Does Carbo want Ryder to fail? Maybe he doesn't like Newfies. Who knows. But since coming back Ryder has tallied 4 goals and 2 assists in 10 games, translating to 33 goals and 16 assists projected over an entire season. Not bad for a guy who seems to draw the toughest assignments night in and night out.

Monday, January 7, 2008

Brisebois for Brown

The last post argued why the Habs should swing a trade for the Sharks' seldom-used Curtis Brown.

But who among the Habs would the Sharks want in return? From our vantage point, the Sharks are most in need of a backup goaltender with NHL experience and an offensive dman, preferably right handed. Turns out the Habs are well stocked with both: Yann Danis or Jaroslav Halak for the former, or Patrice Brisebois for the latter.

The low risk route for the Sharks is to get a backup goaltender. So far this year, Nabokov has played every game. Although he has done well, one wonders how long that can last. Martin Brodeur once played 78 games, and then into the playoffs. But that's Martin Brodeur. Nabokov doesn't have an ironman reputation.

Not having a proven backup is (usually) asking for trouble, but Sharks GM Doug Wilson traded the reliable Vesa Toskala to the Leafs before this season. Part of that was to unload Mark Bell, but most Sharks fans were left scratching their heads as to who would back up Nabokov for his days off and if injury were to occur.

The Habs could afford to part with either Danis or Halak at this point. The conventional thinking was that Huet would be allowed to walk next year and Price would be the #1. Halak or Danis would back up Price, with the other as a #3 should injury befall Price. But Price hasn't played all that well, certainly not enough to supplant Huet. Habs GM wouldn't be surprised if Bob were to send Price to the minors this season, and start the paperwork for re-signing Huet. If that were to happen, both Halak and Danis would still be plying their trade for the Bulldogs next season -- not an ideal situation for either.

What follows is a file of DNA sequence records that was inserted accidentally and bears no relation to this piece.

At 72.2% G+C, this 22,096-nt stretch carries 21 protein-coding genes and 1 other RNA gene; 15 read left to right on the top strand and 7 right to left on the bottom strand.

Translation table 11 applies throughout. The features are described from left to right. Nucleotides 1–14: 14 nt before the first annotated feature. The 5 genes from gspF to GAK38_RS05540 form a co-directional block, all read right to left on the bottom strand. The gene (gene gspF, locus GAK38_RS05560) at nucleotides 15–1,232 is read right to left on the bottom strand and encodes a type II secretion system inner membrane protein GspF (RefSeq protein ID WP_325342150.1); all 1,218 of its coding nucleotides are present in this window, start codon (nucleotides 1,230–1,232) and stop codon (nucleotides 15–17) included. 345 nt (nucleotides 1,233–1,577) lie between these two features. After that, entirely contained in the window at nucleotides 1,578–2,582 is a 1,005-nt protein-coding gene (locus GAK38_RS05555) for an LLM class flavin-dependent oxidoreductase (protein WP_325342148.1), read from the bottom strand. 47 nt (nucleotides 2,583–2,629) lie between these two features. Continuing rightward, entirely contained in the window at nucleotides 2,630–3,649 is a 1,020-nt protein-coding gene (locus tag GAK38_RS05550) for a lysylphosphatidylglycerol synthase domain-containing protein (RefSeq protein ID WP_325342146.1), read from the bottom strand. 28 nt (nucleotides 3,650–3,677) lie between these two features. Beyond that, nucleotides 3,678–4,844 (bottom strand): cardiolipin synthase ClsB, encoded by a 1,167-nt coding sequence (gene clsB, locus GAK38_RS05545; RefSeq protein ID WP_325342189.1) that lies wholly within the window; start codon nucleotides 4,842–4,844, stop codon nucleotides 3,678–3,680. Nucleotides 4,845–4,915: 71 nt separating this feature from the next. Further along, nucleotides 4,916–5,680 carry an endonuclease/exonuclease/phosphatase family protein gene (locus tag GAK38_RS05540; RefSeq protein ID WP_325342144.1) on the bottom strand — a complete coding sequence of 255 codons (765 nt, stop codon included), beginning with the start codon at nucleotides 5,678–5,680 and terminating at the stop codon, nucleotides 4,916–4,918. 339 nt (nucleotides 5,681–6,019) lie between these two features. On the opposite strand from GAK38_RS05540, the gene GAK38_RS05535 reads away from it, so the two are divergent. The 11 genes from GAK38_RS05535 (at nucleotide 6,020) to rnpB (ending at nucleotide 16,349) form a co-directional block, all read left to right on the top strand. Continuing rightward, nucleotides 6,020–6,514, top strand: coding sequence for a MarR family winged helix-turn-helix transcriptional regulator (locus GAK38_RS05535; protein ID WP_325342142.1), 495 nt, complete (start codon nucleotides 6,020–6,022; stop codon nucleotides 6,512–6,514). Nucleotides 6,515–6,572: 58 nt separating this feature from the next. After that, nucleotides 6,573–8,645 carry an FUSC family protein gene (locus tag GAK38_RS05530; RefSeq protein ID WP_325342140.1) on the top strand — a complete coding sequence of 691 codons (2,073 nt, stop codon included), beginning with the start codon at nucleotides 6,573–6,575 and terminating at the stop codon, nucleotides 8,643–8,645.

But for all that, Habs GM thinks that Wilson would rather have Brisebois in exchange for Brown. The Sharks need someone like Brisebois to help their woeful offense and PP. For all his defensive deficiencies, Brisebois is fairly effective at moving the puck in the transition game -- crucial in today's NHL. Those same skills make him a good PP QB option.

The Sharks play exceptionally good defense, so Brisebois' adventures in his own zone would not hurt as much. The Sharks lead the league in GAA, doing so with a remarkably young defensive corps. They are also #2 on the PK. If there is one weakness, it is that they are all lefties, except for Craig Rivet. Balance on the blueline is essential.

Perhaps this is the reason the Sharks have not had more production from their blueline. Clearly, all their dmen are defensively responsible, and Nabokov is displaying All Star form. Brisebois would help on the offensive end, when healthy and when paired with a stay-at-home dman like Kyle McLaren.

And, as noted in the last post, the Sharks just need more goals in general. A better transition game would go a long way toward achieving this. Their 23rd ranked PP could also use the help.

No trade proposal is complete without a salary cap analysis. And this is the icing on the cake: Brown, Brisebois and Danis all make $700k per year, and all will be UFA's at the end of this season. Halak makes only $500k, so other considerations may have to be thrown in to make that deal balance out.

Saturday, January 5, 2008

Downtown Curtis Brown

Carbo continues to show confidence in both his fourth line and his third defensive pairing. But that confidence hasn't been rewarded with exemplary play. Let's look at the last three games: